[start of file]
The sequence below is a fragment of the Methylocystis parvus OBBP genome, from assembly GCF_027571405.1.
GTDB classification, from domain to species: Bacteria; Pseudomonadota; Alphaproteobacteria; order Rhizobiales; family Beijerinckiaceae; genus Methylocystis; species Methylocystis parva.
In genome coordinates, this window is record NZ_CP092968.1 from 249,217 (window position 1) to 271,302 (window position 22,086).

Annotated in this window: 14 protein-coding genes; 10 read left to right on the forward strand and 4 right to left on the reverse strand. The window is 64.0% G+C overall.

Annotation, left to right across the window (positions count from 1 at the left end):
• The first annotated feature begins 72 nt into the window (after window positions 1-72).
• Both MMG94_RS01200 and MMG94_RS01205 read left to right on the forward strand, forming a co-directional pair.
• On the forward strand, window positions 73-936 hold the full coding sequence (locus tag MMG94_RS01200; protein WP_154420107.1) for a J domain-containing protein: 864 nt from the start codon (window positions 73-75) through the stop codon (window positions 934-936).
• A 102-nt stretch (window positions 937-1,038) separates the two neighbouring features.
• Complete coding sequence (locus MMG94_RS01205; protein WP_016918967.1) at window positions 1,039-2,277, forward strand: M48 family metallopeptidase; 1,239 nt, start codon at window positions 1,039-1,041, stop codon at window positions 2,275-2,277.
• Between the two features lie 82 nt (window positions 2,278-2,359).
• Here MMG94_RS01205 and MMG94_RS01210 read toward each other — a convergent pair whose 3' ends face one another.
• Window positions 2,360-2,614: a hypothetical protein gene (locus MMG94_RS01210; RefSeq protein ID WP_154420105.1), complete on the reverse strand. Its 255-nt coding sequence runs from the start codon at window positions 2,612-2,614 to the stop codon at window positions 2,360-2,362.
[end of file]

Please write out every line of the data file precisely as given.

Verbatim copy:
The sequence below is a fragment of the Methylocystis parvus OBBP genome, from assembly GCF_027571405.1.
GTDB classification, from domain to species: Bacteria; Pseudomonadota; Alphaproteobacteria; order Rhizobiales; family Beijerinckiaceae; genus Methylocystis; species Methylocystis parva.
In genome coordinates, this window is record NZ_CP092968.1 from 249,217 (window position 1) to 271,302 (window position 22,086).

Annotated in this window: 14 protein-coding genes; 10 read left to right on the forward strand and 4 right to left on the reverse strand. The window is 64.0% G+C overall.

Annotation, left to right across the window (positions count from 1 at the left end):
• The first annotated feature begins 72 nt into the window (after window positions 1-72).
• Both MMG94_RS01200 and MMG94_RS01205 read left to right on the forward strand, forming a co-directional pair.
• On the forward strand, window positions 73-936 hold the full coding sequence (locus tag MMG94_RS01200; protein WP_154420107.1) for a J domain-containing protein: 864 nt from the start codon (window positions 73-75) through the stop codon (window positions 934-936).
• A 102-nt stretch (window positions 937-1,038) separates the two neighbouring features.
• Complete coding sequence (locus MMG94_RS01205; protein WP_016918967.1) at window positions 1,039-2,277, forward strand: M48 family metallopeptidase; 1,239 nt, start codon at window positions 1,039-1,041, stop codon at window positions 2,275-2,277.
• Between the two features lie 82 nt (window positions 2,278-2,359).
• Here MMG94_RS01205 and MMG94_RS01210 read toward each other — a convergent pair whose 3' ends face one another.
• Window positions 2,360-2,614: a hypothetical protein gene (locus MMG94_RS01210; RefSeq protein ID WP_154420105.1), complete on the reverse strand. Its 255-nt coding sequence runs from the start codon at window positions 2,612-2,614 to the stop codon at window positions 2,360-2,362.